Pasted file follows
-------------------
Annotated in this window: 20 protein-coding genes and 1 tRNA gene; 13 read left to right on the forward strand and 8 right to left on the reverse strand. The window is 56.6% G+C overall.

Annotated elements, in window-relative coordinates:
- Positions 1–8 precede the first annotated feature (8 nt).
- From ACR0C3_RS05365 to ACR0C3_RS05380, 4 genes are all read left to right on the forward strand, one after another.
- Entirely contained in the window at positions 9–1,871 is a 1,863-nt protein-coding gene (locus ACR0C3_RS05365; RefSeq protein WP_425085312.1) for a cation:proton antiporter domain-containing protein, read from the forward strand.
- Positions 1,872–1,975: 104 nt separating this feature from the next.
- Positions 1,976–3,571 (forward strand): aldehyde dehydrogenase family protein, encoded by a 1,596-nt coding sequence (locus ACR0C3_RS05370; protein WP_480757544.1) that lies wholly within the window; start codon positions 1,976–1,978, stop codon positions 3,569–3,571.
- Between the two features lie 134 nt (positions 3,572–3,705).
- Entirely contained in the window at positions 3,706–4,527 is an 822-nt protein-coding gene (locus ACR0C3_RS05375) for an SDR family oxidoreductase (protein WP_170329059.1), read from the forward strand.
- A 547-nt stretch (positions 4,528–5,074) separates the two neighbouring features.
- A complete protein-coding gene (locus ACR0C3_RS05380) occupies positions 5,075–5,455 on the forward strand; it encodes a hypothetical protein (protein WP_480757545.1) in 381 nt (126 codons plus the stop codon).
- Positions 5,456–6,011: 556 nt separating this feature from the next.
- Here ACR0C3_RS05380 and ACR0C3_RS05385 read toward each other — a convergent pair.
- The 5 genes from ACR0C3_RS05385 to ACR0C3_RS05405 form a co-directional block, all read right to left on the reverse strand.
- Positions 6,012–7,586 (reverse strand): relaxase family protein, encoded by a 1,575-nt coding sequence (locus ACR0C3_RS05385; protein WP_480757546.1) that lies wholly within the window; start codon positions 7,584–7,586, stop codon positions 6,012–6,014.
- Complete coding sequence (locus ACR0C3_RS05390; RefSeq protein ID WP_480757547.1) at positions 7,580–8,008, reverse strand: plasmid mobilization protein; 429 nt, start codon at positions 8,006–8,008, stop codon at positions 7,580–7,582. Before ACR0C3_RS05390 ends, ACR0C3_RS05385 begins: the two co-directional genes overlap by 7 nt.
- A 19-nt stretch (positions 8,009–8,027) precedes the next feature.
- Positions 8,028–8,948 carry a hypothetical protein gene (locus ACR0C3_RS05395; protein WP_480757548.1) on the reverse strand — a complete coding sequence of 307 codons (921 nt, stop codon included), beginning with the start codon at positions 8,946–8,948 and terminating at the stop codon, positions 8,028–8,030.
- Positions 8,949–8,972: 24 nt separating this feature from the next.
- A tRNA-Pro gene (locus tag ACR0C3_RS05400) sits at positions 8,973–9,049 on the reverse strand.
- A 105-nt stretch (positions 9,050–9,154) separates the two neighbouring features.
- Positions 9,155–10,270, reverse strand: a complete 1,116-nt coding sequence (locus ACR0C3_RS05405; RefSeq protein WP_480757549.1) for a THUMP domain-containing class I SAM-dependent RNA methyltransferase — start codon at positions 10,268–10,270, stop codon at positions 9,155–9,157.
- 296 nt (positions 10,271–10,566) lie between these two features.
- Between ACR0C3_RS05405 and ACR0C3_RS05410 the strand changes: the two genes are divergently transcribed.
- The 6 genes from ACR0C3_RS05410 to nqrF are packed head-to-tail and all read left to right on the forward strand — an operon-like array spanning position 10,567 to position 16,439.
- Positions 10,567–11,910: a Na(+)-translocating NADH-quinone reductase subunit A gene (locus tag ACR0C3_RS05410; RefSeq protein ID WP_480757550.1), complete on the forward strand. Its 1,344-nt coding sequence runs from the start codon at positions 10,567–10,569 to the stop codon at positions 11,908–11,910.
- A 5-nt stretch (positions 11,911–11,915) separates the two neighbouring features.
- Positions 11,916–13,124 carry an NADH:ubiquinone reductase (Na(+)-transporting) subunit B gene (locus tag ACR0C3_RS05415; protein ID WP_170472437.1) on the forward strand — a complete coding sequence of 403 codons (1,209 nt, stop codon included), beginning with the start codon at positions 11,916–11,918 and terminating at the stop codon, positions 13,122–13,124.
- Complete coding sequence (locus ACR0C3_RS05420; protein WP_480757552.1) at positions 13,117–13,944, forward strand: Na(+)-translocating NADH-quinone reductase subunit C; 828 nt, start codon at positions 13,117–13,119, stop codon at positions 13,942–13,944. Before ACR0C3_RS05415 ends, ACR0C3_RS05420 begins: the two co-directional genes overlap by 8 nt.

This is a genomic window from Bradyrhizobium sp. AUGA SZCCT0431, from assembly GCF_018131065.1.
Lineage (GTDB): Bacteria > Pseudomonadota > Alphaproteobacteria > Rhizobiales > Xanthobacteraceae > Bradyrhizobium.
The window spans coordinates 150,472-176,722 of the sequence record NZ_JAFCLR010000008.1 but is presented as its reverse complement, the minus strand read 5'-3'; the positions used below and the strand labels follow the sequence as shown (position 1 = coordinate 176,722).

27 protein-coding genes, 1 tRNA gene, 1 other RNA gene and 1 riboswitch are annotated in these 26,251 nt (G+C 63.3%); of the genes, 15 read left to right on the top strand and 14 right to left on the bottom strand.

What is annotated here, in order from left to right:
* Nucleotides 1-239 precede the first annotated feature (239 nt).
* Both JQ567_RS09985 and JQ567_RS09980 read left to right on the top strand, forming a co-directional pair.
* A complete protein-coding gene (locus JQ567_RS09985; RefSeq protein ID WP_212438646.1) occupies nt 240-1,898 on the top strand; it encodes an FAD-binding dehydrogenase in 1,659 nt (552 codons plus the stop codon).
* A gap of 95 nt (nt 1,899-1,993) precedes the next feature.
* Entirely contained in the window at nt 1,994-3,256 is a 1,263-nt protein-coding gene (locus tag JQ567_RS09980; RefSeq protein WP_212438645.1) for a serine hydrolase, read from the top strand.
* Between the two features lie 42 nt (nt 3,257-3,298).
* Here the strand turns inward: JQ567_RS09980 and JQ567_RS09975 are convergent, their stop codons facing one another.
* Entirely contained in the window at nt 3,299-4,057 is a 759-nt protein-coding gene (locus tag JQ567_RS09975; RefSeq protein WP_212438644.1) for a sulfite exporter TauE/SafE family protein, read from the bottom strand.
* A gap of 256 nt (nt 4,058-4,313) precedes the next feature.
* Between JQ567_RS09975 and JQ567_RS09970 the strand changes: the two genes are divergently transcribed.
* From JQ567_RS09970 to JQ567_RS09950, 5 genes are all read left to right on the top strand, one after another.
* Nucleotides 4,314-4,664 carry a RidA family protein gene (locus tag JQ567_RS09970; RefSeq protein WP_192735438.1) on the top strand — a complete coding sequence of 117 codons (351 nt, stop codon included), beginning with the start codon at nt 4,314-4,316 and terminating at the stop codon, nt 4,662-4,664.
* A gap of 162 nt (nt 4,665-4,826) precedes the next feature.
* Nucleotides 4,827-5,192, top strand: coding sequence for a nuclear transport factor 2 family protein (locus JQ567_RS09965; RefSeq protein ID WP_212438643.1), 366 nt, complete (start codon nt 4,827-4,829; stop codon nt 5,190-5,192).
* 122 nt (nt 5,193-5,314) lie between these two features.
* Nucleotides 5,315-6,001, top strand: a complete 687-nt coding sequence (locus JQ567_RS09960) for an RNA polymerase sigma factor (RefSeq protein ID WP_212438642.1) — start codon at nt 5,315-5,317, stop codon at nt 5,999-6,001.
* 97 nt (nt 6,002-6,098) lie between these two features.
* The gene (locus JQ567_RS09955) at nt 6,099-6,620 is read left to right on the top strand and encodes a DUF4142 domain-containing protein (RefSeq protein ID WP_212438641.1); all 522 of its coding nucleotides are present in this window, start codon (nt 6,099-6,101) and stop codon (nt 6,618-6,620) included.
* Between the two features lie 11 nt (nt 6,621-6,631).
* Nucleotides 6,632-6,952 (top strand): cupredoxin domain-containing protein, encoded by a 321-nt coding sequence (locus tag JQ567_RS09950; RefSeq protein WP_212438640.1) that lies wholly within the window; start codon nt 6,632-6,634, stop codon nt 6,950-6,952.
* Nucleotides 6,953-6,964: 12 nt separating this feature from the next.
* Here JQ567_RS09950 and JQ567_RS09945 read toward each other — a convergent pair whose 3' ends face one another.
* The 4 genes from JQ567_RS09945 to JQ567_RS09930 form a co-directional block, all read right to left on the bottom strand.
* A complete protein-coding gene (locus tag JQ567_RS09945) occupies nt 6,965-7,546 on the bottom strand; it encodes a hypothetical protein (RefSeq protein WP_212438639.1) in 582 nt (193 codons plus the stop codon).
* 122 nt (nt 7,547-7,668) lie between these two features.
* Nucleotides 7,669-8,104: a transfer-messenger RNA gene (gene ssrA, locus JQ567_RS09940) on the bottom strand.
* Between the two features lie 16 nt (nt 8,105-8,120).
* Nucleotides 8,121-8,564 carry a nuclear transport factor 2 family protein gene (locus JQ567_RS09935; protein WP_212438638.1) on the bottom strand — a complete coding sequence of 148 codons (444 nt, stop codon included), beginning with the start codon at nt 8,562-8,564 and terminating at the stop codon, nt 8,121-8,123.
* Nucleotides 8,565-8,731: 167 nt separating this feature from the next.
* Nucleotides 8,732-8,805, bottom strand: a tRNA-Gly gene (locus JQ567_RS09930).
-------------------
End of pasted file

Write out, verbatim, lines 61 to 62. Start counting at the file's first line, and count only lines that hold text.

* Between the two features lie 16 nt (nt 8,105-8,120).
* Nucleotides 8,121-8,564 carry a nuclear transport factor 2 family protein gene (locus JQ567_RS09935; protein WP_212438638.1) on the bottom strand — a complete coding sequence of 148 codons (444 nt, stop codon included), beginning with the start codon at nt 8,562-8,564 and terminating at the stop codon, nt 8,121-8,123.